The hubs, fighting sinus trouble, won the Best Uncle Award for playing every kind of sport (and Lego) we could squeeze in. My brother-in-law showed off his model train, and more quietly, his grilling skills. I slipped out onto my sister’s front lawn to snap pictures of the sunsets. And the best, as always, was being together.

If you celebrated, I hope your holidays were lovely. Now: onward into 2019.

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Some of the best gifts: tea, handknits, chocolate, time in front of the Christmas tree.

The gift-buying season is in full swing, and while I started my Christmas knitting early, I’m now into the what-do-I-buy-everyone panic that hits every year, no matter how carefully I plan. (Stereotypically, the men in my family – father, husband, brother-in-law – are particularly difficult to shop for.)

Part of me loves to hunt for (and make) gifts for my loved ones – because I believe a thoughtful, well-chosen gift is a wonderful way to say “I love you.” The best part is finding that elusive perfect gift, wrapping it up, and anticipating the look of joy when they unwrap it on Christmas morning. A gift that says I really know them, and I care deeply enough to either buy or make them something that fits perfectly with their personality and lifestyle.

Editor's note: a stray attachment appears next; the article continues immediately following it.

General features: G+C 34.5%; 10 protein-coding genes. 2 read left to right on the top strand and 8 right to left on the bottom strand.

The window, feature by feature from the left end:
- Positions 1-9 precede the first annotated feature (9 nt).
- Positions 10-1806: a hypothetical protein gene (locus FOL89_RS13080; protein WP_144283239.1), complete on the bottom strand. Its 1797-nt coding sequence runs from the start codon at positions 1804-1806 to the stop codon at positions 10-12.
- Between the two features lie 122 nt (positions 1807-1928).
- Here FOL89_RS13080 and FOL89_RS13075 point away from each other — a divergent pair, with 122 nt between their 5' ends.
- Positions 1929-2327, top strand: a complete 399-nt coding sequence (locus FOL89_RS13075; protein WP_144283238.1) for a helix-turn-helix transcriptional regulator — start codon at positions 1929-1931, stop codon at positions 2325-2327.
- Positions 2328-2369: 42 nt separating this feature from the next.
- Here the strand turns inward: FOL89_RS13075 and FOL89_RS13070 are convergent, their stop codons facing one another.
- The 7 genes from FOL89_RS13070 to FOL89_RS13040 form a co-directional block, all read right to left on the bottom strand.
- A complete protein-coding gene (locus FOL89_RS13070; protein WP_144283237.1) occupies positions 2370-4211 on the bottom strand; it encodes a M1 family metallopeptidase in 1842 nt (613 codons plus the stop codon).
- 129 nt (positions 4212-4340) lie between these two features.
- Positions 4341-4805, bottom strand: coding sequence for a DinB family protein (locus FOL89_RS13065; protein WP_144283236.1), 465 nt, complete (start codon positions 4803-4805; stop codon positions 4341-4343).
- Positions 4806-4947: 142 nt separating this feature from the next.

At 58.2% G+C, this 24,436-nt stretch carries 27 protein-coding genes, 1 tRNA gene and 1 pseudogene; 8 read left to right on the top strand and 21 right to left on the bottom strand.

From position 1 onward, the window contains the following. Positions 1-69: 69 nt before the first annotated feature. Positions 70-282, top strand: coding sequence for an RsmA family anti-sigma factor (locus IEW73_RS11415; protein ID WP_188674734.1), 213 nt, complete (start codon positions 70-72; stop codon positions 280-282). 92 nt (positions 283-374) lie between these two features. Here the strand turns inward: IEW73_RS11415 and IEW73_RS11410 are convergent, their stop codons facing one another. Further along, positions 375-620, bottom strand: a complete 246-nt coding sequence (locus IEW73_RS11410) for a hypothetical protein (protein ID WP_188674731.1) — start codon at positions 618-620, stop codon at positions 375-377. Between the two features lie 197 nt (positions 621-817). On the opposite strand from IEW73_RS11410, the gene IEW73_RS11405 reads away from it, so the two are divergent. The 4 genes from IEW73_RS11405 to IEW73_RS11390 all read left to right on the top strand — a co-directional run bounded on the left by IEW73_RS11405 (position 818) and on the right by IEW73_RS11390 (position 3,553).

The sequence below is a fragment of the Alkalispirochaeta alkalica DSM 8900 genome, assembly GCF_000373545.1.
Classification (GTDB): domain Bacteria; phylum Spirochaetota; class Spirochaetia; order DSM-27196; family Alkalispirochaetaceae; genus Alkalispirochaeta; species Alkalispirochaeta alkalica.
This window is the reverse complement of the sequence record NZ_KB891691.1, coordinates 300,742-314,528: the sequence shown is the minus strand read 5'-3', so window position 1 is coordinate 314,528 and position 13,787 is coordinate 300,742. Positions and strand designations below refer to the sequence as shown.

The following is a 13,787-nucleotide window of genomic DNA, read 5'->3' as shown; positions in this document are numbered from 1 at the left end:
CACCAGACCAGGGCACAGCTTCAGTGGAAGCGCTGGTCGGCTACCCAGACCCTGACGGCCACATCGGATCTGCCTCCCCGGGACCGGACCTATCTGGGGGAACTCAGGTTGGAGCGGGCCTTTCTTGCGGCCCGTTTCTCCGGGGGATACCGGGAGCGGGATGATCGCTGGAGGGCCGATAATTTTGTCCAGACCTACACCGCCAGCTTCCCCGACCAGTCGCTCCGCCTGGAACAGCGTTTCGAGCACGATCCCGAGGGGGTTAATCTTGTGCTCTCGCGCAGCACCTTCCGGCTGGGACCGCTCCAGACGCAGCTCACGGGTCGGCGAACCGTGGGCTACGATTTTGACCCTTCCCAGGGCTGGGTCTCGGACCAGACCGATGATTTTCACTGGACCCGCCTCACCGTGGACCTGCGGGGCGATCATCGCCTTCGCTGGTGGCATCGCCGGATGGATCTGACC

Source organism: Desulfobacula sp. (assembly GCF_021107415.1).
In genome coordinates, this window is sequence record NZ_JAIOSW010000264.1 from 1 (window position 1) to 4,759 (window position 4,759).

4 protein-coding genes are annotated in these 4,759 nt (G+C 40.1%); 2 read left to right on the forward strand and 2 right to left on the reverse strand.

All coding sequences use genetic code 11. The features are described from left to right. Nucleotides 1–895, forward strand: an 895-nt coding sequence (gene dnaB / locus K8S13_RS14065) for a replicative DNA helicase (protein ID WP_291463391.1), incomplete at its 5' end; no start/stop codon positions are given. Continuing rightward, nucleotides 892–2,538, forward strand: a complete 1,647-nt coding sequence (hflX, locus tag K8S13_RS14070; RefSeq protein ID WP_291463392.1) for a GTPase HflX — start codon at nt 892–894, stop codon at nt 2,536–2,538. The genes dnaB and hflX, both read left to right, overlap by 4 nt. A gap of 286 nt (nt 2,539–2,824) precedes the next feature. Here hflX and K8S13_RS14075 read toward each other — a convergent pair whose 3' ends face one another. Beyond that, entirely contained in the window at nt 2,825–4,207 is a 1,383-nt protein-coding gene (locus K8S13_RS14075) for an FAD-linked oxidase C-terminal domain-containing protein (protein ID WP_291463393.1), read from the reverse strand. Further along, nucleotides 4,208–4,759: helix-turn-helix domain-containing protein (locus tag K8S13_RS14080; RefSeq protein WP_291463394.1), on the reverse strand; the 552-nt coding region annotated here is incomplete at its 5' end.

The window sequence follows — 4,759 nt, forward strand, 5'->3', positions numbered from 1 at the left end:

Quite a lot of pressure for a few smallish packages, isn’t it?

And that’s just the emotional side of it. We haven’t even tackled the pressure to buy local/handmade/fair trade/ethically sourced gifts when possible; to support my favorite stores; to buy people gifts they’ll actually use; and to stay on budget, not to mention the headache and expense of fitting some presents into my suitcase and shipping the rest.

And then there’s the big reason, the one I usually ignore because I’m embarrassed to admit it: I want these packages to do something they cannot do.

I want the presents I buy to express how much I love (and often miss) the folks who are receiving them, of course. And that’s fine. But somehow, I wish these gifts could make up for all the times and all the ways I can’t be there as I would like to. (This anxiety hits particularly hard when I shop for my parents, who are proud and supportive of their globe-trotting daughter but really wish she still lived a couple of hours away, or even down the street.) And those presents, no matter how wonderful, simply can’t do that.

Because in the end, they’re only Christmas gifts. Inanimate objects, even if they’re made with (and express) great love. They can delight and inspire and amuse; they can look fashionable or provide warmth or engender hours of entertainment. But they cannot take the place of a relationship. They can only be a token of the love I feel for these people who are my family, by blood or by choice. And, sadly, they cannot make up for all the ways I sometimes feel inadequate as a daughter, a wife, a sister, a friend. Nor should they be made to bear that burden.

So as I finish up my shopping, I’m trying to breathe deeply and remember that. They’re only presents, after all. And if I don’t expect them to save the world, it’s much easier to delight in buying and giving them.

Do any of you get as tied up in knots about gift-giving as I do? And for the moderately sane among us, what are your secrets? (HELP.)